28 January, 2018
The stay of execution was granted by the court while the justices consider whether to take up Madison's case in which his lawyers argue he is no longer competent to face execution, noting this he has been diagnosed with vascular dementia and "is unable to recollect the sequence of events from the offense, to his arrest, to his trial and can no longer connect the underlying offense to his punishment".
The state has asked the court to let the execution proceed Thursday.
The court delayed the Thursday execution that had been scheduled as it decides whether to review claims that strokes have left Madison incompetent and that his sentence was unconstitutional.
Madison was sentenced to death for killing Mobile Police Officer Julius Schulte, who had responded to a domestic disturbance call involving Madison. They argued the court should stop the planned injection to review whether executing someone in such a mental condition violates evolving standards of decency and a ban on cruel and unusual punishment.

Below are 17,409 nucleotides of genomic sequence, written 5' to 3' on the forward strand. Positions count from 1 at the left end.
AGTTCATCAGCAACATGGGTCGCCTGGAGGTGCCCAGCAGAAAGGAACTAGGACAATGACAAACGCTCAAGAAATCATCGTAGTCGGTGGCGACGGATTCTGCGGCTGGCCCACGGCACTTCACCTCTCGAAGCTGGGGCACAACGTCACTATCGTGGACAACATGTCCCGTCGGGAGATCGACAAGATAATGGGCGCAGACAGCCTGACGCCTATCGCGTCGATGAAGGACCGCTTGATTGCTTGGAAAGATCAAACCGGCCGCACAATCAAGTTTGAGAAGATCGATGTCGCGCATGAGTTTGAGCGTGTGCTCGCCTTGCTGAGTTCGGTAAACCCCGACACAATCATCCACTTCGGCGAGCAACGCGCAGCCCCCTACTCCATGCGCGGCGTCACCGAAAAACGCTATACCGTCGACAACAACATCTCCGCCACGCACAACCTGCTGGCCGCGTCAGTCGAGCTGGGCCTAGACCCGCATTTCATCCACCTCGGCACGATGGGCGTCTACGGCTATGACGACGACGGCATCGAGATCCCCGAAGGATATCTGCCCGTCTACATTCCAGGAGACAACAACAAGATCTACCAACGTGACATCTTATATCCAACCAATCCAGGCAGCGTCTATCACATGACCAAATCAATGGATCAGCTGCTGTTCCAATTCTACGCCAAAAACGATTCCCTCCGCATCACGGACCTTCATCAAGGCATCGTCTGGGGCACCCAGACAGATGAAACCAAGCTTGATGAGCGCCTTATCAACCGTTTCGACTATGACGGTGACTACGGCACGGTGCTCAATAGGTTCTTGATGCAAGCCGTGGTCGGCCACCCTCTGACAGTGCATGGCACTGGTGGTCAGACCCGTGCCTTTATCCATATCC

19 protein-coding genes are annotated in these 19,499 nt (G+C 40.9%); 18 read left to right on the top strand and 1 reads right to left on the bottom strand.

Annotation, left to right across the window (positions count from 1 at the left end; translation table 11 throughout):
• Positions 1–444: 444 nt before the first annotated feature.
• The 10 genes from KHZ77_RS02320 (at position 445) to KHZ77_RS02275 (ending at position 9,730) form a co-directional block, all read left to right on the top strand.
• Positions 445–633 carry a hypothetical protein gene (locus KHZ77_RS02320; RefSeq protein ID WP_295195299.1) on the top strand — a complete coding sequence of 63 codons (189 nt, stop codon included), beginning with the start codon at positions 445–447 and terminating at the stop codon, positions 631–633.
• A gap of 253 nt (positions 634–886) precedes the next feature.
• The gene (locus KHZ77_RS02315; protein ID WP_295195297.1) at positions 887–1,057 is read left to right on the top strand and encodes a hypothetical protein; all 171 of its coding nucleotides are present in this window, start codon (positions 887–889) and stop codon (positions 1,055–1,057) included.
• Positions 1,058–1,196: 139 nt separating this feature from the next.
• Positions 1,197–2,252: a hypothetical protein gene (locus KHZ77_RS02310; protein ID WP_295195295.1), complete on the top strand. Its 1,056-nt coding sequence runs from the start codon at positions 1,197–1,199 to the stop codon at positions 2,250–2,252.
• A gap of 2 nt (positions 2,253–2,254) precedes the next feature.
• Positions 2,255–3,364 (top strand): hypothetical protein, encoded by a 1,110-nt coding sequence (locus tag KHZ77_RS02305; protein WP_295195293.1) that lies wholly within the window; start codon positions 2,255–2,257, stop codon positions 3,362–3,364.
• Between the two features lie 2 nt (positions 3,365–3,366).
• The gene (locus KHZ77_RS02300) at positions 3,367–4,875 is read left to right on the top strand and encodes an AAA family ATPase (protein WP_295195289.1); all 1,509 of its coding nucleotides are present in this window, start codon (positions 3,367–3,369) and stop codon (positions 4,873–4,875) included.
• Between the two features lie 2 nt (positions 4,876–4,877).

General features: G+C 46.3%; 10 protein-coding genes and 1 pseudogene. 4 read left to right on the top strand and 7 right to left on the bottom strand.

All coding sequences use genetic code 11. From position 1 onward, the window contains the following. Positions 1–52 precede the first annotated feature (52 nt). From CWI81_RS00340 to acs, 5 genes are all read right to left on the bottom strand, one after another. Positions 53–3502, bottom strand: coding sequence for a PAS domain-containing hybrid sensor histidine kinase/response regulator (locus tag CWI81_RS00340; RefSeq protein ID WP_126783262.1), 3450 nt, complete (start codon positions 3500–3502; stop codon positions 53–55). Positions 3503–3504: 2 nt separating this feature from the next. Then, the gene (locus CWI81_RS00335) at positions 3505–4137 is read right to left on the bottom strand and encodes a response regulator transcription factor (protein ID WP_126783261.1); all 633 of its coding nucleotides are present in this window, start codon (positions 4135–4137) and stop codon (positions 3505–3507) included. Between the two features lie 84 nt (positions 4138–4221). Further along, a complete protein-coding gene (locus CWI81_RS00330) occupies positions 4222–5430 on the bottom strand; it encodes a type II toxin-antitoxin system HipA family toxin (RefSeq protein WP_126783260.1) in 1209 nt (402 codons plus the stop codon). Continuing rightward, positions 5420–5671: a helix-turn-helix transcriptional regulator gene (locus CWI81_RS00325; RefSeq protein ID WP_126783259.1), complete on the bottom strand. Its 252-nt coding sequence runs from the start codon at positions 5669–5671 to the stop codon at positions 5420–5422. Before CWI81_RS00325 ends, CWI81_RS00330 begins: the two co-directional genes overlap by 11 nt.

Family members will not witness the execution of a 67-year-old Alabama inmate convicted in the 1985 slaying of a police officer.More news: Man accused in Kasur rape, murder of seven-year-old girl held
Alabama prison system spokesman Bob Horton said Schulte's family has chosen not to witness the execution.
The son of a slain Alabama police officer said his father should not be forgotten as courts and media focus on the legal wrangling over whether his father's killer should be executed. "It brings everything back to mind that this guy is still alive and my dad, who never hurt anybody, isn't here anymore", Michael Schulte said.
In 2016, the Atlanta-based 11th U.S. Circuit Court of Appeals ruled that Madison was no longer legally eligible to be executed because of his memory loss. The state is opposing the request.
Madison's attorneys, from the Equal Justice Initiative, filed a petition on his behalf with the Supreme Court on Wednesday.
Madison has been convicted three times in the shooting of Mobile Police Corporal Julius Schulte, back in April 1985.
"He does not understand why the state of Alabama is attempting to execute him", they said.